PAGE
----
Can You Survive Space Travel?

Jessi Rieger July 2, 2019, 2 comments

I wrote this program based on Choose-Your-Own-Adventure style books. It begins with the participants (addressed collectively as "you") waking up on the day of their first trip to space, and the story develops a sci-fi twist with several distinct possible endings.

*note: my group was ages 11-18

Type: Active
Age: Middle school
Optimal size: 6-10
Estimated cost: $1 - $25
Planning time: <30 minutes
Frequency: One-time

Learning outcomes

Learning outcomes centered around discussing the reasons for making the choices. I made it clear at the beginning of the program that the teens were all in one spaceship, and therefore they would have to come to a consensus regarding any decision they made. I was impressed with the reasoning that they used while they argued their positions during the process.


First, set up the room. You'll want a projector, a computer (for the google slides), 4 tables (or 4 chairs that you can fan out the envelopes on, if you have limited space), a microphone if available, and some place for the participants to gather. I also provided some bags of cookies for the teens to eat at the end.

I read the slides out loud as I projected them onto the screen, using dramatic voices and timing, and it seemed to go over well with the teens. Then, on the last slide, they are presented with their first option: to choose envelope 1: land or 1: space. Each envelope has another piece of the story, with another choice at the end, leading them to more envelopes (or, occasionally, the end of the story). I followed along with the group (I had 9 participants) and reminded them that they had to reach consensus before opening the next envelope. The debates got pretty spirited!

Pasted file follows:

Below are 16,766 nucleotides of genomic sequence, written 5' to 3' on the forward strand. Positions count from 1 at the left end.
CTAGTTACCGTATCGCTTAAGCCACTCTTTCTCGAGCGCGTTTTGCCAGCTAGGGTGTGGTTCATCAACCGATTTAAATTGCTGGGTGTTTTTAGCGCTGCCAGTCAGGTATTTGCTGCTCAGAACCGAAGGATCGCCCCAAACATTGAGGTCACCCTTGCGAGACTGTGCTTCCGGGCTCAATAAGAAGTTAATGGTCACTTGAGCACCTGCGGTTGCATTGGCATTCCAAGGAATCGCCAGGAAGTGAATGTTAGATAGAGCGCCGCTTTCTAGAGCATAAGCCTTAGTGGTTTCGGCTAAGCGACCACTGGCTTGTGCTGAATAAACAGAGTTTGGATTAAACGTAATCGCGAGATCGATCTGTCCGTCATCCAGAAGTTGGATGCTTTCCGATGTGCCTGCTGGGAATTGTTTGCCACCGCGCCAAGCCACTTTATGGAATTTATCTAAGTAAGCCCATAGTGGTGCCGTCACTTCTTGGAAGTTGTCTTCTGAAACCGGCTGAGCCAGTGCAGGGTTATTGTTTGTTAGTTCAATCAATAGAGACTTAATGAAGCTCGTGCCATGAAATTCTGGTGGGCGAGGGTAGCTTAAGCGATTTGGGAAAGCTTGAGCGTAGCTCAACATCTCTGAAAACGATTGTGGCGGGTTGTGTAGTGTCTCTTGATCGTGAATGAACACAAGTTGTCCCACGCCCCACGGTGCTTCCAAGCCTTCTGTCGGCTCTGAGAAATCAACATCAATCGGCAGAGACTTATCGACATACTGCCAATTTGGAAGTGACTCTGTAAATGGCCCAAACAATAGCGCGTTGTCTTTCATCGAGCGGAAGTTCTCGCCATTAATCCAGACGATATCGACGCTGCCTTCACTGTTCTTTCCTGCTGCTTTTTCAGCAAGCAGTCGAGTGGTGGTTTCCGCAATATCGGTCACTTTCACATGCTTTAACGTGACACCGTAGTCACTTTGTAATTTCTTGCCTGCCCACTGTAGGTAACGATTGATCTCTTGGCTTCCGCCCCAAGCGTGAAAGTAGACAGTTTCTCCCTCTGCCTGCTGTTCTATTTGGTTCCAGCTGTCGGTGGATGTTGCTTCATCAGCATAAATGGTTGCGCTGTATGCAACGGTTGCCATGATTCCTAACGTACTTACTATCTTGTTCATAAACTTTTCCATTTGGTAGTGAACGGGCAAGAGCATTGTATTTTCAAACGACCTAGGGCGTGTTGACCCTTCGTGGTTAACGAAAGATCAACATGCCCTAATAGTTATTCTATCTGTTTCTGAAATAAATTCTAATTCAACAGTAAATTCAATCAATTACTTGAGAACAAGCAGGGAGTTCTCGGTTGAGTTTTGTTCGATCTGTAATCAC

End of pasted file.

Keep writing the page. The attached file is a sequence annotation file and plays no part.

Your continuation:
The slides worked beautifully--the teens were very much engaged and seemed to enjoy being read to/having the story told to them. All of the participants seemed interested in the outcome, and invested in making the choices.

I almost wish that I had put the choices into slide format, instead of printed and in envelopes. As it was, only the person who took the page out of the envelope could see the accompanying graphic, and that person would be the one to read out loud, with varying degrees of volume and confidence. I think that, with a group larger than 5 people, it would be worth putting the scripts onto slides instead and reading them out to participants with the microphone. Alternately, you could break up into smaller groups.

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